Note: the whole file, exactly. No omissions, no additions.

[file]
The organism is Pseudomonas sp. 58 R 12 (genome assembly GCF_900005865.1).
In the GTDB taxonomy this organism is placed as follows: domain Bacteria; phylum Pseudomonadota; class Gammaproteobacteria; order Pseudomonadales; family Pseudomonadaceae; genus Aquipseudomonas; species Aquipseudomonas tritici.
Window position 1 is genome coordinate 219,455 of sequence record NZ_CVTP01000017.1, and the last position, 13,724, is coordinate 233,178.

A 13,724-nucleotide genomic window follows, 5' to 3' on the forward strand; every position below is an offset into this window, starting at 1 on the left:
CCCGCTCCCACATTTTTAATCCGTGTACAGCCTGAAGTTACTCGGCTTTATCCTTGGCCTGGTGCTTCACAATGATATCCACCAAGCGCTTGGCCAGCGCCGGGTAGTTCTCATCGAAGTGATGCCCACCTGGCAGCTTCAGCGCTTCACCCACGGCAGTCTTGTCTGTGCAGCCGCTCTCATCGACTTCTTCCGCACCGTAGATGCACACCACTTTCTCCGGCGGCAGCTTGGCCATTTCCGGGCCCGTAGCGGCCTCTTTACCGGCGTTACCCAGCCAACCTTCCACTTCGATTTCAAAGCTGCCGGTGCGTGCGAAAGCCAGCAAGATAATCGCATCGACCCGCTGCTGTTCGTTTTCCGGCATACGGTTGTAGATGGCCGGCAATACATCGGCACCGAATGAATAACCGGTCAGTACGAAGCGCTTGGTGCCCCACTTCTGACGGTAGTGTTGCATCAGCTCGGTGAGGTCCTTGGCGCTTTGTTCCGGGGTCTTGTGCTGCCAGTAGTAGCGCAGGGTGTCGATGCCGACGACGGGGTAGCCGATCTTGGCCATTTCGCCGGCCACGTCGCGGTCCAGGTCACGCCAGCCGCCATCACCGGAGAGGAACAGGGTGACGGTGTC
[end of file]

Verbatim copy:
The organism is Pseudomonas sp. 58 R 12 (genome assembly GCF_900005865.1).
In the GTDB taxonomy this organism is placed as follows: domain Bacteria; phylum Pseudomonadota; class Gammaproteobacteria; order Pseudomonadales; family Pseudomonadaceae; genus Aquipseudomonas; species Aquipseudomonas tritici.
Window position 1 is genome coordinate 219,455 of sequence record NZ_CVTP01000017.1, and the last position, 13,724, is coordinate 233,178.

A 13,724-nucleotide genomic window follows, 5' to 3' on the forward strand; every position below is an offset into this window, starting at 1 on the left:
CCCGCTCCCACATTTTTAATCCGTGTACAGCCTGAAGTTACTCGGCTTTATCCTTGGCCTGGTGCTTCACAATGATATCCACCAAGCGCTTGGCCAGCGCCGGGTAGTTCTCATCGAAGTGATGCCCACCTGGCAGCTTCAGCGCTTCACCCACGGCAGTCTTGTCTGTGCAGCCGCTCTCATCGACTTCTTCCGCACCGTAGATGCACACCACTTTCTCCGGCGGCAGCTTGGCCATTTCCGGGCCCGTAGCGGCCTCTTTACCGGCGTTACCCAGCCAACCTTCCACTTCGATTTCAAAGCTGCCGGTGCGTGCGAAAGCCAGCAAGATAATCGCATCGACCCGCTGCTGTTCGTTTTCCGGCATACGGTTGTAGATGGCCGGCAATACATCGGCACCGAATGAATAACCGGTCAGTACGAAGCGCTTGGTGCCCCACTTCTGACGGTAGTGTTGCATCAGCTCGGTGAGGTCCTTGGCGCTTTGTTCCGGGGTCTTGTGCTGCCAGTAGTAGCGCAGGGTGTCGATGCCGACGACGGGGTAGCCGATCTTGGCCATTTCGCCGGCCACGTCGCGGTCCAGGTCACGCCAGCCGCCATCACCGGAGAGGAACAGGGTGACGGTGTC